Romney himself largely dropped out of the conversation, which is probably just as well, since Carlson had started it by taking extreme liberties with his words. Romney’s op-ed had not been “genuinely angry” about Trump’s Syria policy; it had not mentioned it at all, which is the actual explanation for Romney’s failure to discuss American interests in Syria. Nor did Romney refer to support for finance capitalism and foreign intervention — let alone to unwavering support for them — as “mainstream Republican” views. He used the phrase to commend such Trump policies as appointing conservative judges and fighting “China’s unfair trade practices.”
The best case for Carlson’s claim about elite responsibility for much of what ails working-class America was the one made by Wilcox and Hammond. They pointed out that the two parties agreed in 2000 to grant permanent normal trade relations to China, a decision that resulted in the loss of millions of manufacturing jobs and made many working-class men less marriageable. That claim is based primarily on two studies. The studies’ findings have had great influence, but their limits have not attracted nearly as wide attention (see Robert VerBruggen’s article in this issue).
The “China shock” examined in those studies, first of all, was driven in large part by Chinese reforms that accompanied the normalization of trade relations: China’s reduction of its own tariffs, for example, made its exporters more productive. Other studies that have taken into account the broader effects of trade with China, for example on American exporters and on supply chains, have produced much lower estimates of net job losses or have even found gains. The effect of Chinese imports on marriage rates was on all accounts very small. The downward trend in manufacturing employment, meanwhile, is global.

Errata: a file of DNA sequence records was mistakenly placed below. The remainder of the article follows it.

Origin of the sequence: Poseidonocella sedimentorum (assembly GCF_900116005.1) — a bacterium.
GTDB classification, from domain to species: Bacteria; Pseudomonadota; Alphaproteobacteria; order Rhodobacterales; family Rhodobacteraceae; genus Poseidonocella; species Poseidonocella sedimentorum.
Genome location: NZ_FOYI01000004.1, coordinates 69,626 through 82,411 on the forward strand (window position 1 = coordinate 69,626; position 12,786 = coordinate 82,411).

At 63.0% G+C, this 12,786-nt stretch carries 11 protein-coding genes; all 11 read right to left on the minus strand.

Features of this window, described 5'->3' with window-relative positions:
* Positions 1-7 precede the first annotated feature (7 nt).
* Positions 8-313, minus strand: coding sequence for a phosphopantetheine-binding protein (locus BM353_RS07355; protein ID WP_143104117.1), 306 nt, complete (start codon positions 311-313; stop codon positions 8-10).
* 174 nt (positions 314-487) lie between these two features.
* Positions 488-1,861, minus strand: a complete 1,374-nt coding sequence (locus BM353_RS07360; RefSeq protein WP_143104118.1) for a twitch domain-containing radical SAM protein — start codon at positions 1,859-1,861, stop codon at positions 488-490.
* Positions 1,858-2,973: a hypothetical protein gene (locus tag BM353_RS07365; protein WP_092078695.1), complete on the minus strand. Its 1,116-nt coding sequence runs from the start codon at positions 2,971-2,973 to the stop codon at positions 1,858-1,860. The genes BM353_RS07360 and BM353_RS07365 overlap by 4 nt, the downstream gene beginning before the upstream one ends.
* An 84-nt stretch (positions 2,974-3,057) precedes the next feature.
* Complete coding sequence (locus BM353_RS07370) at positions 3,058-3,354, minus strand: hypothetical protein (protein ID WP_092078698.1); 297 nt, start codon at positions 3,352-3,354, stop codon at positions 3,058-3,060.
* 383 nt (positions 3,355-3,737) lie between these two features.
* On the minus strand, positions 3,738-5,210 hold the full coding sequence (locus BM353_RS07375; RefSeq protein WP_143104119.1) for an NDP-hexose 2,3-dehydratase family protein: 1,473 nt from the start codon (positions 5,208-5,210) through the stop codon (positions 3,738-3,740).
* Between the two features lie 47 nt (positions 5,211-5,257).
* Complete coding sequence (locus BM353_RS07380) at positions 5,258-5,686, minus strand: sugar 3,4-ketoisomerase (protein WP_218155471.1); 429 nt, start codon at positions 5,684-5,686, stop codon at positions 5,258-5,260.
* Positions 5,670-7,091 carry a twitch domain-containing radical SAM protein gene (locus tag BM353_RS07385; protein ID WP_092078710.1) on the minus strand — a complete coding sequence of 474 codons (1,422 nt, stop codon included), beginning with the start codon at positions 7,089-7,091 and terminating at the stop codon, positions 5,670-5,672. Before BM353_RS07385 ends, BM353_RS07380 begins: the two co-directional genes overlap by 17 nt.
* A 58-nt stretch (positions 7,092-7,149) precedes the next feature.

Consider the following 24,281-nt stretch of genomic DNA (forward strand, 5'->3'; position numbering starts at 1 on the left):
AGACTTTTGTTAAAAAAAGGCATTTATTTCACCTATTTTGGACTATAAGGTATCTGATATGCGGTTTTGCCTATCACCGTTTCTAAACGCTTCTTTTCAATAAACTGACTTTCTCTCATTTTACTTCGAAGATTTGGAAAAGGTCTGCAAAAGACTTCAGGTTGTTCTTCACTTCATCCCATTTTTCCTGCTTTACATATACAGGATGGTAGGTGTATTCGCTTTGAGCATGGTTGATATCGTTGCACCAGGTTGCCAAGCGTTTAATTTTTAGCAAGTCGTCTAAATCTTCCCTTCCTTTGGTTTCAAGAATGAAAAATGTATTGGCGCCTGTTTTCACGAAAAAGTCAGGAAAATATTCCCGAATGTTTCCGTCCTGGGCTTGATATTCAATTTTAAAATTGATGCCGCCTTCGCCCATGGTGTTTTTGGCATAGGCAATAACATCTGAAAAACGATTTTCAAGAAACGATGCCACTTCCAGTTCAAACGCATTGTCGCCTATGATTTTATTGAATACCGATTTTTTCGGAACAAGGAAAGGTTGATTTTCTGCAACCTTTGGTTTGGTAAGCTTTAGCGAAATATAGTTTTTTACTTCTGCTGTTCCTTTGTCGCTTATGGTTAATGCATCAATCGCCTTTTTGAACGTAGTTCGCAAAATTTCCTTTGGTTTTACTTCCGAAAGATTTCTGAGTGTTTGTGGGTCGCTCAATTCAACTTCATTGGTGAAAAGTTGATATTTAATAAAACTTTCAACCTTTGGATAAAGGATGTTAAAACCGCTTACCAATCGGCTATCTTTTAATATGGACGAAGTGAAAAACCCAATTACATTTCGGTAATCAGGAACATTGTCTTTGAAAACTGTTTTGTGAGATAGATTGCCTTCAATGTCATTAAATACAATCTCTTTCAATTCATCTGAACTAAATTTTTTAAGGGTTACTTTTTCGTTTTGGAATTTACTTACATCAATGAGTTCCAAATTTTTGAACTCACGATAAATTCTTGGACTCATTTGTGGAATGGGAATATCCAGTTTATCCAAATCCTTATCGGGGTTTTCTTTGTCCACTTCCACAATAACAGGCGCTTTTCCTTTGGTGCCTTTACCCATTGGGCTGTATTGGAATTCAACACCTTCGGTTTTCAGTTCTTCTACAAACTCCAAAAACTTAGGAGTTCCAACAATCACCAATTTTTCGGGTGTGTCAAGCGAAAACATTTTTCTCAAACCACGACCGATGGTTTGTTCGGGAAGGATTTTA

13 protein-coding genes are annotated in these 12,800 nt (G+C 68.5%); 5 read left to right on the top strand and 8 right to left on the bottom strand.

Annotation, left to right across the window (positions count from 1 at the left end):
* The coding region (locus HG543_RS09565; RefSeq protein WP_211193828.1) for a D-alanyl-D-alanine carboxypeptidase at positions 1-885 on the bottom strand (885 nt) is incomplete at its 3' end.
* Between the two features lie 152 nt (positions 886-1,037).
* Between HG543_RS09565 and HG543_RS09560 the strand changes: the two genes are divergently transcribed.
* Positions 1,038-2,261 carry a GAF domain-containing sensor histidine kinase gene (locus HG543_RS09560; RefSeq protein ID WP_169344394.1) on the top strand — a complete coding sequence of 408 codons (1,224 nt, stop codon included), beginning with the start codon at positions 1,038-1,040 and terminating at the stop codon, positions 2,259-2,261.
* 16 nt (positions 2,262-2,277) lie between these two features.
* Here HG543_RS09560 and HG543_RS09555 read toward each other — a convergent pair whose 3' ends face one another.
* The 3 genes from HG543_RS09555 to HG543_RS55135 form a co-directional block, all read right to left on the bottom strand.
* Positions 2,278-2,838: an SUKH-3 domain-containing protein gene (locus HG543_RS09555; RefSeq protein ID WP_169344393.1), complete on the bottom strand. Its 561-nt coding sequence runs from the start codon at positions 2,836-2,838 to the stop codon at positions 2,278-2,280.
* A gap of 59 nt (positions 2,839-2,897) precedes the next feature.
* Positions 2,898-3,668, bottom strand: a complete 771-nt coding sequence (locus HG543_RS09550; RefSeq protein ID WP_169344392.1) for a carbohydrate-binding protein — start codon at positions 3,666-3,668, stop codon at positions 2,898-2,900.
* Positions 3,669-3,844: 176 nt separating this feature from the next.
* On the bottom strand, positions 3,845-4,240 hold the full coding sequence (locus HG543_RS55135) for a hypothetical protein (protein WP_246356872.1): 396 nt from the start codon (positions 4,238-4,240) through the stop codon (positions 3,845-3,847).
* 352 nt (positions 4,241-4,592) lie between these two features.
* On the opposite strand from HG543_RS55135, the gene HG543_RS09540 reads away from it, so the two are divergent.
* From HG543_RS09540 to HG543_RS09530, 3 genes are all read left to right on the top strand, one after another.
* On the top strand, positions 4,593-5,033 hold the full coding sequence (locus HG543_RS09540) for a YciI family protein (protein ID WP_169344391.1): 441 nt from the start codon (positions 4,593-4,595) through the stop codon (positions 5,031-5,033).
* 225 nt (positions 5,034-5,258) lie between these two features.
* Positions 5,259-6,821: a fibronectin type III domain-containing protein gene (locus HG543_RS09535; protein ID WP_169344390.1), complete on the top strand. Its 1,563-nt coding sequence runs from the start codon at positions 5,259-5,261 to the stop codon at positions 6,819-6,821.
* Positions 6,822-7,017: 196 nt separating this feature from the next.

VerBruggen, one of NRO’s many commenters on Carlson’s monologue, noted that the trends in marriage that Carlson decried were real but hard to reverse: “We’re not going to push women back out of the labor force, destroy all the technological advances that have made physical labor less remunerative, or prevent further automation going forward.” Senator Marco Rubio (R., Fla.) decried VerBruggen’s attitude as fatalistic in the Washington Examiner — although the senator did not share any ideas for boosting men’s wages relative to women’s.
Instead he wrote, “The American economy has shed millions of manufacturing jobs and made unemployed or underemployed the men who used to work them. This did not happen by some iron law of history, but by the public policy choices that made [the] economy do it.” To the extent Senator Rubio’s point is sound, the chief public-policy choice in question was to allow gains in manufacturing productivity, especially from technological development. His comment would be just as true, and for the same underlying reason, if “agricultural” replaced “manufacturing.” Public policy can shape economic development, as Rubio says, but it is not a cop-out to note that the constraints on its power to do so at a reasonable cost are tighter than he is currently in a rhetorical mood to allow.
Carlson was on slightly stronger ground when he insisted that GDP is an imperfect proxy for the health of the country. And while nobody who has thought about the matter for a minute has ever thought otherwise, focusing on GDP can indeed mislead us. Thus advocates of an amnesty for illegal immigrants point out that our GDP would be trillions of dollars lower if we deported them all. There are reasonable arguments against mass deportation, but that isn’t one of them — since a substantial fall in GDP of that kind would be theoretically compatible with every citizen of the country staying at the same level of income and wealth.